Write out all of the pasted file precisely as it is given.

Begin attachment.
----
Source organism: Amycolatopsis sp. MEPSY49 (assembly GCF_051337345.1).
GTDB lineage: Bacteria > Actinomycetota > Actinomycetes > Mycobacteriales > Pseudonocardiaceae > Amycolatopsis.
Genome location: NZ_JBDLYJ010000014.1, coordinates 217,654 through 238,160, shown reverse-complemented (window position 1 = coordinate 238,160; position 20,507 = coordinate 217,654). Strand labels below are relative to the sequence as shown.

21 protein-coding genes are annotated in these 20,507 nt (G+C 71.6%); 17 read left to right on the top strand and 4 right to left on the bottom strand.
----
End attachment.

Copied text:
Source organism: Amycolatopsis sp. MEPSY49 (assembly GCF_051337345.1).
GTDB lineage: Bacteria > Actinomycetota > Actinomycetes > Mycobacteriales > Pseudonocardiaceae > Amycolatopsis.
Genome location: NZ_JBDLYJ010000014.1, coordinates 217,654 through 238,160, shown reverse-complemented (window position 1 = coordinate 238,160; position 20,507 = coordinate 217,654). Strand labels below are relative to the sequence as shown.

21 protein-coding genes are annotated in these 20,507 nt (G+C 71.6%); 17 read left to right on the top strand and 4 right to left on the bottom strand.